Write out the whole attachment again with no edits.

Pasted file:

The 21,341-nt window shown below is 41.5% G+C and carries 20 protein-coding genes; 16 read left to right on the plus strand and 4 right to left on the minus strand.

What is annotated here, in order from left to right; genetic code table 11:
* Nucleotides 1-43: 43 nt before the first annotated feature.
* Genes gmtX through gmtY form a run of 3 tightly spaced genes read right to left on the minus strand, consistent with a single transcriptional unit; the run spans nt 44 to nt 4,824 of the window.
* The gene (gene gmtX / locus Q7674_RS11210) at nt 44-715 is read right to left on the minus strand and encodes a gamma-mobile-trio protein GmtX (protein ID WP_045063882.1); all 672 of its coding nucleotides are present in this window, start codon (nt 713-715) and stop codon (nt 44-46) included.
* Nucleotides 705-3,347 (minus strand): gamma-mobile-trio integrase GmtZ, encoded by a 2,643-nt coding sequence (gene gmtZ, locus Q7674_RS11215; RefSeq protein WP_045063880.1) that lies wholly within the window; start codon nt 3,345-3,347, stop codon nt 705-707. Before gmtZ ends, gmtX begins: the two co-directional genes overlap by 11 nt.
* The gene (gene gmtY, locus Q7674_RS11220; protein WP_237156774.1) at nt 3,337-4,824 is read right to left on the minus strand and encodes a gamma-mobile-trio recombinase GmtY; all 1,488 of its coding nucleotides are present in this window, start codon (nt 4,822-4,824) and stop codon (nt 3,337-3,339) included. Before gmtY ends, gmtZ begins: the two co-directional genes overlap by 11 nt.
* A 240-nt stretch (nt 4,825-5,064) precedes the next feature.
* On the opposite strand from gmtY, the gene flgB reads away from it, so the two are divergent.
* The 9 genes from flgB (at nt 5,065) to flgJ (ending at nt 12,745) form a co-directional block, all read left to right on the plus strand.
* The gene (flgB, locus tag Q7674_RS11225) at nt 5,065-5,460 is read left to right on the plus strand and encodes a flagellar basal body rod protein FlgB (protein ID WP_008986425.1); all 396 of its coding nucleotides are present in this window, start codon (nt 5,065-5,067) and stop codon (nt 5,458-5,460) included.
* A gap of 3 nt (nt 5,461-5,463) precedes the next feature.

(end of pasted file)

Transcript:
The 21,341-nt window shown below is 41.5% G+C and carries 20 protein-coding genes; 16 read left to right on the plus strand and 4 right to left on the minus strand.

What is annotated here, in order from left to right; genetic code table 11:
* Nucleotides 1-43: 43 nt before the first annotated feature.
* Genes gmtX through gmtY form a run of 3 tightly spaced genes read right to left on the minus strand, consistent with a single transcriptional unit; the run spans nt 44 to nt 4,824 of the window.
* The gene (gene gmtX / locus Q7674_RS11210) at nt 44-715 is read right to left on the minus strand and encodes a gamma-mobile-trio protein GmtX (protein ID WP_045063882.1); all 672 of its coding nucleotides are present in this window, start codon (nt 713-715) and stop codon (nt 44-46) included.
* Nucleotides 705-3,347 (minus strand): gamma-mobile-trio integrase GmtZ, encoded by a 2,643-nt coding sequence (gene gmtZ, locus Q7674_RS11215; RefSeq protein WP_045063880.1) that lies wholly within the window; start codon nt 3,345-3,347, stop codon nt 705-707. Before gmtZ ends, gmtX begins: the two co-directional genes overlap by 11 nt.
* The gene (gene gmtY, locus Q7674_RS11220; protein WP_237156774.1) at nt 3,337-4,824 is read right to left on the minus strand and encodes a gamma-mobile-trio recombinase GmtY; all 1,488 of its coding nucleotides are present in this window, start codon (nt 4,822-4,824) and stop codon (nt 3,337-3,339) included. Before gmtY ends, gmtZ begins: the two co-directional genes overlap by 11 nt.
* A 240-nt stretch (nt 4,825-5,064) precedes the next feature.
* On the opposite strand from gmtY, the gene flgB reads away from it, so the two are divergent.
* The 9 genes from flgB (at nt 5,065) to flgJ (ending at nt 12,745) form a co-directional block, all read left to right on the plus strand.
* The gene (flgB, locus tag Q7674_RS11225) at nt 5,065-5,460 is read left to right on the plus strand and encodes a flagellar basal body rod protein FlgB (protein ID WP_008986425.1); all 396 of its coding nucleotides are present in this window, start codon (nt 5,065-5,067) and stop codon (nt 5,458-5,460) included.
* A gap of 3 nt (nt 5,461-5,463) precedes the next feature.